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By John Helmer in Moscow

Norilsk/BHP Billiton “alliance for development of huge Russian nickel deposit raises some questions.

Norilsk Nickel, Russia’s leading mining company, has announced that it has won a regional auction for exploration and mining rights to Russia’s largest undeveloped nickel prospect. The Iisko-Tagulsk deposit, located in the Irkutsk region of southeastern Siberia, was won at an open-auction tender for $30.7million. Exploration and other preliminary prospecting and feasibility work is estimated to cost another Rb2.5 billion ($100 million).

While this task and the amount are clearly within Norilsk Nickel’s financial and technical capacity to manage, the company announcement, issued Thursday, said it has invited BHP Billiton to join in the first phase of the project. The language used was: “the geological [work] will be done in alliance with BHP Billiton.”

This carefully skirts legislative amendments now proceeding through the State Duma, backed by Norilsk Nickel, which would exclude foreign mining companies from the Russian nickel sector entirely. As Mineweb reported early in the week, the list of strategic minerals on the foreign exclusion list are diamonds, uranium, quartz, cobalt, nickel, beryllium, lithium, the platinum group metals (PGM), tantalum, and niobium.

Alrosa, the state owned Russian diamond miner now diversifying into gold and other minerals, was the second, and losing bidder in the Irkutsk auction.

The announcement of a limited prospecting partnership with BHPB, worth about $50 million, suggests that Norilsk Nickel wants to demonstrate its international credentials and support base in the face of the hostile takeover bid by former shareholder Mikhail Prokhorov and Russian aluminium proprietor, Oleg Deripaska. Norilsk Nickel is currently controlled by Vladimir Potanin’s Interros holding, which is also proposing to absorb iron-ore miner and steelmaker, Metalloinvest.

Prokhorov sold Deripaska a 25% plus 1 share stake last December, in exchange for cash and an 11% stake for Prokhorov in United Company Rusal. Recent disclosures in the Moscow money market indicate that Prokhorov and Deripaska have both provided themselves with unwinding arrangements for this deal. Prokhorov can withdraw from the transaction, it has been reported and confirmed, if Rusal fails to effect a promised, but delayed initial public offering of its shares, within two years. Deripaska, it appears, also has a withdrawal option, subject to payment of a break-fee of about $300 million.

Norilsk Nickel’s press release said that an affiliate, Vostochno-Sayanskaya nickel company, “won on Thursday an auction for the right of geological prospecting, exploration and mining of nickel, copper and metals of platinum group in the Iisko-Tagulskaya area of Irkutsk region. The Vostochno-Sayanskaya nickel company paid 726 million rubles ($30.7 million) for the license, with start payment of 110 million rubles. Auction step was 11 million rubles.

The Iisko-Tagulsk prospect is situated on the territory of the Nizhneudinski, Taishetski and Tulunski districts of Irkutsk, bordering Krasnoyarsk territory on the west and Buryatia in the east. The license covers 15,867 square kilometres. according to preliminary estimates by the state mineral resource licensing agency, Rosnedra, forecast resources are 7.5 million tonnes of nickel, 3.5 million tonnes of copper and 750 tonnes of platinum group metals.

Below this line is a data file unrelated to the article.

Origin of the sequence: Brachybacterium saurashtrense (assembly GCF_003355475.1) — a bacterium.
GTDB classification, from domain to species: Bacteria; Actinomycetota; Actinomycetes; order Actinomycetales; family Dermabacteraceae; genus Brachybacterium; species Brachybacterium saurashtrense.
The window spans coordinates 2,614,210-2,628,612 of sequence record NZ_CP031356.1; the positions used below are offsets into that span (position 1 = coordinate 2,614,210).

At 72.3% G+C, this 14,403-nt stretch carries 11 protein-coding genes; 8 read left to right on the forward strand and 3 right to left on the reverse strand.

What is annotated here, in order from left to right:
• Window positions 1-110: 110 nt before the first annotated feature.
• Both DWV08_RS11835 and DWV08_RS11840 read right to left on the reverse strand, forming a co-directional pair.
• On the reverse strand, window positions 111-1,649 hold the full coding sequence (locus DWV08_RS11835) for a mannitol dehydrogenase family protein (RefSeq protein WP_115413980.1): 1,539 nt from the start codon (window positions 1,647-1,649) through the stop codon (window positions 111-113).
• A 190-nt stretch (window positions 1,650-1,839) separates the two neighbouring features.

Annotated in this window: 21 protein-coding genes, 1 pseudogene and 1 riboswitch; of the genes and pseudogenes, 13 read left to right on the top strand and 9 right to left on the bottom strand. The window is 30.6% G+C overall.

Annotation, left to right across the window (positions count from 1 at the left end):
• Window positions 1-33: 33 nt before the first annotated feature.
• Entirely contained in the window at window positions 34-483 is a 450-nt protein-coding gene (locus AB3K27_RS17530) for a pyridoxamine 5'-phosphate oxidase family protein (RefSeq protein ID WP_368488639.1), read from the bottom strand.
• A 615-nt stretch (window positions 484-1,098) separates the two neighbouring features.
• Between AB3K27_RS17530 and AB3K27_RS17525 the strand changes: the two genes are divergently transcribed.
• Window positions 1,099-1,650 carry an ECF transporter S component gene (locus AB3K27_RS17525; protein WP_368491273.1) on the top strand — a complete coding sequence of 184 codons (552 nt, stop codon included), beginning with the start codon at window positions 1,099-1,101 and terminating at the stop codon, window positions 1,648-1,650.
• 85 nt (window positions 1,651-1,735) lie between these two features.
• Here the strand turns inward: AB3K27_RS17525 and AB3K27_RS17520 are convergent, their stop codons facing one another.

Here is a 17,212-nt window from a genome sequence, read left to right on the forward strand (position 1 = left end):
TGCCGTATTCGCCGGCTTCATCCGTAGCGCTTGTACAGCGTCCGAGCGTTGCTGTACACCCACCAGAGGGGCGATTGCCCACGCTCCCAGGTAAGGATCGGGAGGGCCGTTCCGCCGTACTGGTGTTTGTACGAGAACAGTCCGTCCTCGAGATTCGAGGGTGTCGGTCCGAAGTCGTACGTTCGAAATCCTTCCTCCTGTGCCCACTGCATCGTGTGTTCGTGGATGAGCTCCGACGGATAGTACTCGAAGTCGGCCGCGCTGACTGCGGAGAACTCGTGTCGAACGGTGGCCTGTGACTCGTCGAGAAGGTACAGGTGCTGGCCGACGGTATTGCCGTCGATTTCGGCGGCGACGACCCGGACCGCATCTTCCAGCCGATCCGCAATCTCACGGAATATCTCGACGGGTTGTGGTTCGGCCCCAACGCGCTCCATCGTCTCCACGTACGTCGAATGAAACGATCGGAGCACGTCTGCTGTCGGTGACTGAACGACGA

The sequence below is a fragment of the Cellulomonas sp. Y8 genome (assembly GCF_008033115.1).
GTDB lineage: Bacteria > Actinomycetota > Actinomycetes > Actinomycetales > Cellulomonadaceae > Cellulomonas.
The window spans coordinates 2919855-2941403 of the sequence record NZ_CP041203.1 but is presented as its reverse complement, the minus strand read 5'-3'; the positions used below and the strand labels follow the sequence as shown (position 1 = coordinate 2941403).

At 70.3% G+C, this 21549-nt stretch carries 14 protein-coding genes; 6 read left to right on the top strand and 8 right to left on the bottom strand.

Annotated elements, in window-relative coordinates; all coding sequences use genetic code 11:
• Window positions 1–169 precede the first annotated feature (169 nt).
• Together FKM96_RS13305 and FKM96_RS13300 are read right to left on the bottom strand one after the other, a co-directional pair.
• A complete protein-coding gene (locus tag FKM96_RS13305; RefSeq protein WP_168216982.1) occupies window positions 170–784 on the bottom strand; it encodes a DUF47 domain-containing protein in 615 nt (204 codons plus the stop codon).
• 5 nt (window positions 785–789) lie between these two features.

The total nickel reserves and resources of the current Taymyr and Kola deposits being mined by Norilsk Nickel are about 22 million tonnes. If the resources for TheIysko-Tagulskaya field are confirmed, they should increase Norilsk’s nickel resources by one-third.

Norilsk Nickel says that it has been prospecting the area since 2003. “Norilsk Nickel is also involved in exploration of the neighboring Kingashskaya site in Krasnoyarsk region. In 2007 MMC Norilsk Nickel initiated agreements with the state on financing prospecting and estimation of Eastern Sayany resources. The corresponding agreements were signed and geological exploration, including drilling, started. Thus, the Company’s data on geological structure and prospects of Iisko-Tagulskaya area is more extensive than in the license particulars.”

The company press release refers to first-year plans to pursue “aero-geophysical works on scale 1:25000 with complex CAGC, with the purpose of searching of ore-bearing tracts and platinum-copper-nickel ores.” This phase of the exploration may be the one in which Norilsk Nickel is most interested to use BHP Billiton’s proprietary Falcon aerial survey technology — an application which has run into national security objections from the US State Department, which regulates the licensing of the technology, and also concerns from Russian security agencies in the past.

Rob Edwards, metal analyst for Renaissance Capital, said of the deposit “this is not only the largest in Russia but one of the largest in the world emphasising the superb endowment that Russia hosts and which Norilsk has access to. An asset of this nature within a separate listing would demand a valuation in excess of $2bn, we believe. The contained value of this deposit using longer-term price assumptions is $186bn.”

Edwards forecasts that the announcement will help lift Norilsk Nickel’s share price. “This news is clearly positive. Norilsk is undoubtedly cheap but uncertainty within the corporate landscape has hindered a strong upward move in our view.”

Alfa Bank warned, however, that “we consider the news as NEUTRAL as we think it will take at least 10-12 years to begin industrial development of the Iysko-Tagulskaya deposit.”

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